And yet, despite all of these sound reasons for outlawing faux-tels, it seems that some people would rather let a Spaniard burn to death, or a family be left homeless, than allow The Man to impede the rise of AirFuckingBnB.

Says the opening para of this post by one Sean O’Neill, writing on Newsweek’s budget travel blog…

“Hundreds of New Yorkers, like others nationwide, have been making a few extra dollars by using sites such as AirBnB, Crashpadder, Roomorama, and Craigslist to sublet pullout sofas, living rooms, and whole apartments. But that may end soon. This week, New York state senators vote on a bill that would make it illegal for any homeowner or renter to sublet for less than a month.”

And says Joe Gebbia, president of AirBnB.com…

“We have received over 300 letters from New Yorkers who depend on renting by the night to make ends meet. As everyone knows, NYC is financially a challenging place to live – especially in a down economy. The consequences of this generalised bill will negatively impact thousands of New Yorkers more than by the small number of ‘illegal hotels’.”

Yeah, Joe. Screw the small number of “illegal hotels” and the untold misery they cause. Hipsters in peril – that’s the big story here. Except it’s really not. For a start, there’s an explicit exemption in the bill that allows for the letting of rooms in private dwellings if the owner is present (as is often the case in AirBnB lets). And for other lets (absent owners can lend their rooms, but are banned from taking money) State Senator Liz Krueger who sponsored the bill has made it clear that “the city is not going to knock on doors,”; AirBnB users will only fall foul of the law if their neighbours complain. Which they’re perfectly entitled to do.

And yet, commentators like Masnick and O’Neill and entrepreneurs like Gebbia are so enraptured by the cult of “Disruption” – that any use of the Internet to circumvent the traditional way of doing things is inherently good – that they can’t help but see the new law as The Man standing in the way of Progress. Or as Masnick puts it “the hotels, which have their high prices and don’t like the competition.”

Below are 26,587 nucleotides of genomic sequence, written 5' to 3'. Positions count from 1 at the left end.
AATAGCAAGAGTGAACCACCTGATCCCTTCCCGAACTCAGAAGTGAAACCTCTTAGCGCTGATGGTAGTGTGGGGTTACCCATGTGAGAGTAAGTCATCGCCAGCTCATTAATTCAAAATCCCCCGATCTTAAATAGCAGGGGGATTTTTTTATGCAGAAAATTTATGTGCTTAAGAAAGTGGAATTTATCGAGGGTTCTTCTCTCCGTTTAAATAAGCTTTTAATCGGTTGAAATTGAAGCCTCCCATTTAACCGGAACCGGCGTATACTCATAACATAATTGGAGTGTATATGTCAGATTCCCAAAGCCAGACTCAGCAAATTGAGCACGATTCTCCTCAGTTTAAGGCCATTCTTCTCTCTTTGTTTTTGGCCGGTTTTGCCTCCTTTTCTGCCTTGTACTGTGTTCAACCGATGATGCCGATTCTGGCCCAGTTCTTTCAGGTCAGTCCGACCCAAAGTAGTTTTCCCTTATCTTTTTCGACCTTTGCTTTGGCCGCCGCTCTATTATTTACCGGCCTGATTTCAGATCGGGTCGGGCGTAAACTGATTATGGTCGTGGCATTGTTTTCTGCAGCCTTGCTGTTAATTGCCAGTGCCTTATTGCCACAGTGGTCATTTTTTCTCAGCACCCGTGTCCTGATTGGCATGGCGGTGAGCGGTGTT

They simply can’t contemplate the heretical idea that sometimes The Man is right, and that some of his laws are created for good reason. That not everyone on the Internet is a Gawker-reading, fixie riding hipster who just wants to share his space with weary travelers for a few bucks extra pot money. That some people on Craigslist are criminals. That sometimes legislation is needed to protect innocent people from those criminals, even if it stops the rest of us us doing precisely what we want. And that one of the dictionary definitions of Disrupt is “to interrupt or impede progress”, rather than the opposite.

Blogs disrupting newspapers is great, except when no-one can be held accountable for gross inaccuracies and libels. Online pharmacies disrupting doctors is great until someone is poisoned by Indian ‘viagra’. And advertising rooms on the Internet without legal safeguards is great until the platform is used by gangsters and slum lords to drive families from their apartments and fleece tourists into spending their vacations under unsafe roofs.

If AirBnB et al are so smart then they’ll figure out a way to thrive in New York’s new legislative environment. These are, after all, disruptive times. But if they can’t understand the fact that disruption cuts both ways, and that the right of Internet folk to create awesome new business models doesn’t trump a city’s right to disrupt criminality,  then it’s time for them – not the hotels industry or legislators – to get out of the way. Young man.